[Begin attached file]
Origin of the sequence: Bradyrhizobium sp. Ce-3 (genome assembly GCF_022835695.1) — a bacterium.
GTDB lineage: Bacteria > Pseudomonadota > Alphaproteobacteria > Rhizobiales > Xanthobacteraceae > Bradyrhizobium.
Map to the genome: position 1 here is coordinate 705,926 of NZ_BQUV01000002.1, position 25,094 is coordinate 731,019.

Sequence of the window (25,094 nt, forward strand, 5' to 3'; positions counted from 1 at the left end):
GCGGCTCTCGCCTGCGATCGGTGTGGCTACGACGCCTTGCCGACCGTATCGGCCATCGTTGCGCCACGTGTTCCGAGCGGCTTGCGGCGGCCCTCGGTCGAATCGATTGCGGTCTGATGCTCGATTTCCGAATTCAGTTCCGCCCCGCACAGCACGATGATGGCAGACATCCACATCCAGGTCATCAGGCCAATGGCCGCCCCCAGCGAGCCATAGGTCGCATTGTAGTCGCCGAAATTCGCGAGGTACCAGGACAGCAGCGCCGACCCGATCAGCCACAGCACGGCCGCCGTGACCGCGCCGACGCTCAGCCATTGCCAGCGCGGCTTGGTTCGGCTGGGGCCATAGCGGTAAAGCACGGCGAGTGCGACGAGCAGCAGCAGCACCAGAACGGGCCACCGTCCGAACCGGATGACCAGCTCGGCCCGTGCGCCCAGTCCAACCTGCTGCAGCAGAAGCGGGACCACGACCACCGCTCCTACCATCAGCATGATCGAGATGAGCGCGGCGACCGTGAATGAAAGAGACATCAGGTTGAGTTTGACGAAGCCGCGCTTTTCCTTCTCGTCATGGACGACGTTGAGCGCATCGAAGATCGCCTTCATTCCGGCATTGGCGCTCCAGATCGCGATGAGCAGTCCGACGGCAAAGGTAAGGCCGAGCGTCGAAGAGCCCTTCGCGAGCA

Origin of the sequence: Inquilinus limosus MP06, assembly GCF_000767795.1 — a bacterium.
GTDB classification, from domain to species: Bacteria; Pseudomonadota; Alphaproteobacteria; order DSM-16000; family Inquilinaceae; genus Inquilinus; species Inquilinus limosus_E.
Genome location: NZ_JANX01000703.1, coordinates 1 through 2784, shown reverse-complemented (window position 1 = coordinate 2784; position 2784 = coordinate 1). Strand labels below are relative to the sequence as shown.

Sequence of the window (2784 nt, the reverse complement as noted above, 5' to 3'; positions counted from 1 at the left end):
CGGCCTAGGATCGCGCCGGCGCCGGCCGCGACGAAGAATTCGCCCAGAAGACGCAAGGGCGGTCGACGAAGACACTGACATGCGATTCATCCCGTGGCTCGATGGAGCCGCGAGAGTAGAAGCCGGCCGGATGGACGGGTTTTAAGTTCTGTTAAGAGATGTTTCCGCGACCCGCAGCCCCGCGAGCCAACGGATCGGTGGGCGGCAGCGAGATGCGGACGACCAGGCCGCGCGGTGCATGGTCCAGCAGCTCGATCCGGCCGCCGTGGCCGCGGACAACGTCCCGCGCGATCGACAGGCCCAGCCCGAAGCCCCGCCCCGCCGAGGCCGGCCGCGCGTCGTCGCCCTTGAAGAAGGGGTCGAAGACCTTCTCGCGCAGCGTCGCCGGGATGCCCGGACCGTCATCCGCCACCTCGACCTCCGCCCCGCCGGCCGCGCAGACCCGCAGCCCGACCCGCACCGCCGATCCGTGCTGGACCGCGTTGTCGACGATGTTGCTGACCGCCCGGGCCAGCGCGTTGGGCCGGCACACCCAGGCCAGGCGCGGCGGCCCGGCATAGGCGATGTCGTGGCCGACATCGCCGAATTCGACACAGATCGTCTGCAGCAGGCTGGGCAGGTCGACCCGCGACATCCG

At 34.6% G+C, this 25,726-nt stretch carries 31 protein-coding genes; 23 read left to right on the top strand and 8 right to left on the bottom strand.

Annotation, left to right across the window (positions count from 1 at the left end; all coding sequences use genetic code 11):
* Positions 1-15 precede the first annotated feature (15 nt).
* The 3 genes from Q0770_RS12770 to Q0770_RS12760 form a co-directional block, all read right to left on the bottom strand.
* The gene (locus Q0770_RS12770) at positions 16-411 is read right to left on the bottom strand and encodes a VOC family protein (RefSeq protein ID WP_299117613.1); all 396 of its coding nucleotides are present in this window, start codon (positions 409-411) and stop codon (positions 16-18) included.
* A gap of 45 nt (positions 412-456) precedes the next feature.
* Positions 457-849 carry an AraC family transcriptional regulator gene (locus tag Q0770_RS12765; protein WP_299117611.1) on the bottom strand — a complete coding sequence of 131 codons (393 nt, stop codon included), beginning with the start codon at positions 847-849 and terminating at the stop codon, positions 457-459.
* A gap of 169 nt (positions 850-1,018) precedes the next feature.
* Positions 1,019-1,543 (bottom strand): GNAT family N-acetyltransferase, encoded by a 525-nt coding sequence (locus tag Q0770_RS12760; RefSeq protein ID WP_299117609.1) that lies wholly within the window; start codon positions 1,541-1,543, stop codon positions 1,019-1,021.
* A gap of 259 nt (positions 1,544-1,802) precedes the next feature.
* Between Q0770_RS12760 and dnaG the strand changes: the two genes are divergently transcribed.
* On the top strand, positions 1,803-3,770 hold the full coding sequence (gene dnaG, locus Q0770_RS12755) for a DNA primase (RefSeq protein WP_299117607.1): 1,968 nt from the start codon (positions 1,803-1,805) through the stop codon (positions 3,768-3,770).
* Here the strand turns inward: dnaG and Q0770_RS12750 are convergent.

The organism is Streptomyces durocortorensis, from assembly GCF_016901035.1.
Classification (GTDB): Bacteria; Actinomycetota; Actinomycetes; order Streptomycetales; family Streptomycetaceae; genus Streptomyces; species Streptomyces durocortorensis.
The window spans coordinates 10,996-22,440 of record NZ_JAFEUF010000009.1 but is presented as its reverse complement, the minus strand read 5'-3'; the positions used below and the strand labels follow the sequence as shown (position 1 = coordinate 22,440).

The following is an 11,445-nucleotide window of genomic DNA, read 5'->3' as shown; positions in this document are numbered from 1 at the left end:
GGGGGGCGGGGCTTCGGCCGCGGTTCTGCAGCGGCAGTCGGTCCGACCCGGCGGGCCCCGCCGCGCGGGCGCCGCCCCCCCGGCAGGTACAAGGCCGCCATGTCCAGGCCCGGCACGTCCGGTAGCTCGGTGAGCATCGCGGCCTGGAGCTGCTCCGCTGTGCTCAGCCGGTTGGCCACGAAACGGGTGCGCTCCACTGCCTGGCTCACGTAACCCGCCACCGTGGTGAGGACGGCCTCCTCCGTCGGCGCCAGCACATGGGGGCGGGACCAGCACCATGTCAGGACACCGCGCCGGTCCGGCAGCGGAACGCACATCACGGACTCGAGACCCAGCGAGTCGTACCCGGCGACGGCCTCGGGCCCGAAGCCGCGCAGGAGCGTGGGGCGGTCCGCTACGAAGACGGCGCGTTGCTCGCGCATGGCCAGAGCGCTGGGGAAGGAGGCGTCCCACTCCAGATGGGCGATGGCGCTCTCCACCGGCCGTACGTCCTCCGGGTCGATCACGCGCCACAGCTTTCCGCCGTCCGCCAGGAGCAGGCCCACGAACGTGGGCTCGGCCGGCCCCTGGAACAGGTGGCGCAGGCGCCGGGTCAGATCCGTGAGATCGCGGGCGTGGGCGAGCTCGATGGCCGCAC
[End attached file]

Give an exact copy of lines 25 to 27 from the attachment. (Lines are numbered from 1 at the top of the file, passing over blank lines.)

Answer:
Classification (GTDB): Bacteria; Actinomycetota; Actinomycetes; order Streptomycetales; family Streptomycetaceae; genus Streptomyces; species Streptomyces durocortorensis.
The window spans coordinates 10,996-22,440 of record NZ_JAFEUF010000009.1 but is presented as its reverse complement, the minus strand read 5'-3'; the positions used below and the strand labels follow the sequence as shown (position 1 = coordinate 22,440).

The following is an 11,445-nucleotide window of genomic DNA, read 5'->3' as shown; positions in this document are numbered from 1 at the left end: